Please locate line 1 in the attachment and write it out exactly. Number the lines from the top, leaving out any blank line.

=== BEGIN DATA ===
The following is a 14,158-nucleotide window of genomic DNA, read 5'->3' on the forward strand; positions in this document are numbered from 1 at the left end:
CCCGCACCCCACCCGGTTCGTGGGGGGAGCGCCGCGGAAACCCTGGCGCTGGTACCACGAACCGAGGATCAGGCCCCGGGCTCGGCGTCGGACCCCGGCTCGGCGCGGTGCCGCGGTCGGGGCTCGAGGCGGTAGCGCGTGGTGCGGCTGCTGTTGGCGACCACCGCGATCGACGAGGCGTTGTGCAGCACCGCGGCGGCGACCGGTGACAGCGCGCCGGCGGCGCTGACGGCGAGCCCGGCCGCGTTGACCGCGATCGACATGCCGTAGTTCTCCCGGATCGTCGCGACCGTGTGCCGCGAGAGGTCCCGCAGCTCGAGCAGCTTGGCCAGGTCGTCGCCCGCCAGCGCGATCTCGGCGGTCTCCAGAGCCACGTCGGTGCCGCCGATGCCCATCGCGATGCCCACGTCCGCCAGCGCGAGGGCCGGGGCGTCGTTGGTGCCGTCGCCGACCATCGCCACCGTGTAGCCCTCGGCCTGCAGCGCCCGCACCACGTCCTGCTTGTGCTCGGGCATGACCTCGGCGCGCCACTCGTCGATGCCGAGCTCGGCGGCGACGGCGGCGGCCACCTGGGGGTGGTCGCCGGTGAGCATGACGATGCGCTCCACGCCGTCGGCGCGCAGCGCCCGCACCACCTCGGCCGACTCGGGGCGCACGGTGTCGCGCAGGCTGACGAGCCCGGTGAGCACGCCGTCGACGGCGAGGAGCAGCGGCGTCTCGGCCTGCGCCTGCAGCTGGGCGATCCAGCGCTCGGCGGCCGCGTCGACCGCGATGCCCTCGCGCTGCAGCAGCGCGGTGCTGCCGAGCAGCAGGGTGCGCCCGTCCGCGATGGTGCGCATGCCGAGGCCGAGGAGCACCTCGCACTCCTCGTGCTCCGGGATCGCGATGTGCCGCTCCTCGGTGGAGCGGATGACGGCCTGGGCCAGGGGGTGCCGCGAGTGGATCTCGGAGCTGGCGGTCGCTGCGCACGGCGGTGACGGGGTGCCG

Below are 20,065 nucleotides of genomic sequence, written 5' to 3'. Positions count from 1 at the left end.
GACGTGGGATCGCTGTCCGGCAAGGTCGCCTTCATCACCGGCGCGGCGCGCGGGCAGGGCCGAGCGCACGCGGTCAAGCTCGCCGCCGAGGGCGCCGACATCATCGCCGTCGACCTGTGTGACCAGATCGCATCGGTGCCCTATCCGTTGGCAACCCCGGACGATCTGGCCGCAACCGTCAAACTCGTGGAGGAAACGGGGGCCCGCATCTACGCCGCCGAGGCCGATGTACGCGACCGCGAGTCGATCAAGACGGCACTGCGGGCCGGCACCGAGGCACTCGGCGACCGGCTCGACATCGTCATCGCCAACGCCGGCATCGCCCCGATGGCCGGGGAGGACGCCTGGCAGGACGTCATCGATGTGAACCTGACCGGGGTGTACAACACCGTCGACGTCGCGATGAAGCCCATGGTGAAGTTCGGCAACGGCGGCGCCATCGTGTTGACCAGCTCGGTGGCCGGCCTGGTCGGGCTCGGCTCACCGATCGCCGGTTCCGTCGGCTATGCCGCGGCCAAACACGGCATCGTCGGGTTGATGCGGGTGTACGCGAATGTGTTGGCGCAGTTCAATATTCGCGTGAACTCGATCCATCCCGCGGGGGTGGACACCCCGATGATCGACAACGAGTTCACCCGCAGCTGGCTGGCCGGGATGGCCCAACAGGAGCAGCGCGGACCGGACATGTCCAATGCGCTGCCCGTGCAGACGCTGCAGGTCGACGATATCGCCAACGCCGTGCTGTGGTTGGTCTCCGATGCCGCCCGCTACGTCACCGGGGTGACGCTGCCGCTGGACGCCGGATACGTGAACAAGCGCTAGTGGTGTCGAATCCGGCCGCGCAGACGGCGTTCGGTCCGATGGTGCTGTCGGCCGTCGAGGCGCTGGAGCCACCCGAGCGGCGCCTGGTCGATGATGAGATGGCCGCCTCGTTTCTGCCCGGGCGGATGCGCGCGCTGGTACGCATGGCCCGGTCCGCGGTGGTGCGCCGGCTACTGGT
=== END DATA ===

The following is a 14,158-nucleotide window of genomic DNA, read 5'->3' on the forward strand; positions in this document are numbered from 1 at the left end: